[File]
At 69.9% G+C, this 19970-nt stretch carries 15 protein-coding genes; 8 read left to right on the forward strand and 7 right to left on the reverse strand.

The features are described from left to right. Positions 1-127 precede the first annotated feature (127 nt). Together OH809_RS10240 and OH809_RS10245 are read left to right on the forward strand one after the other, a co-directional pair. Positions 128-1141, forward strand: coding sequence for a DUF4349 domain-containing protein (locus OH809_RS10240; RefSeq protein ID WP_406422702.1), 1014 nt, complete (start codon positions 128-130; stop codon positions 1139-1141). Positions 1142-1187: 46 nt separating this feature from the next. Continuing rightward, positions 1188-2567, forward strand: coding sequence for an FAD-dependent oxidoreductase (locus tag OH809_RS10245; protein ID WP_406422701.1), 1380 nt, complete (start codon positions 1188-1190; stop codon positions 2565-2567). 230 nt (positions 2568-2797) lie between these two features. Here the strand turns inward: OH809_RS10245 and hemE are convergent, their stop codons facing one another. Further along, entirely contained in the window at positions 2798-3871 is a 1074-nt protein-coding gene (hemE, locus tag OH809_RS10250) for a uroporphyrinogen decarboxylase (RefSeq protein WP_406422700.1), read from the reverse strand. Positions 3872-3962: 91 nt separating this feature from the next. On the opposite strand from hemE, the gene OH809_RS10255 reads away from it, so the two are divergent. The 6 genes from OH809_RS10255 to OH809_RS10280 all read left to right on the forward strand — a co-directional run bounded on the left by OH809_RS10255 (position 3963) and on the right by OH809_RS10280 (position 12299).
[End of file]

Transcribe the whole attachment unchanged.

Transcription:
At 69.9% G+C, this 19970-nt stretch carries 15 protein-coding genes; 8 read left to right on the forward strand and 7 right to left on the reverse strand.

The features are described from left to right. Positions 1-127 precede the first annotated feature (127 nt). Together OH809_RS10240 and OH809_RS10245 are read left to right on the forward strand one after the other, a co-directional pair. Positions 128-1141, forward strand: coding sequence for a DUF4349 domain-containing protein (locus OH809_RS10240; RefSeq protein ID WP_406422702.1), 1014 nt, complete (start codon positions 128-130; stop codon positions 1139-1141). Positions 1142-1187: 46 nt separating this feature from the next. Continuing rightward, positions 1188-2567, forward strand: coding sequence for an FAD-dependent oxidoreductase (locus tag OH809_RS10245; protein ID WP_406422701.1), 1380 nt, complete (start codon positions 1188-1190; stop codon positions 2565-2567). 230 nt (positions 2568-2797) lie between these two features. Here the strand turns inward: OH809_RS10245 and hemE are convergent, their stop codons facing one another. Further along, entirely contained in the window at positions 2798-3871 is a 1074-nt protein-coding gene (hemE, locus tag OH809_RS10250) for a uroporphyrinogen decarboxylase (RefSeq protein WP_406422700.1), read from the reverse strand. Positions 3872-3962: 91 nt separating this feature from the next. On the opposite strand from hemE, the gene OH809_RS10255 reads away from it, so the two are divergent. The 6 genes from OH809_RS10255 to OH809_RS10280 all read left to right on the forward strand — a co-directional run bounded on the left by OH809_RS10255 (position 3963) and on the right by OH809_RS10280 (position 12299).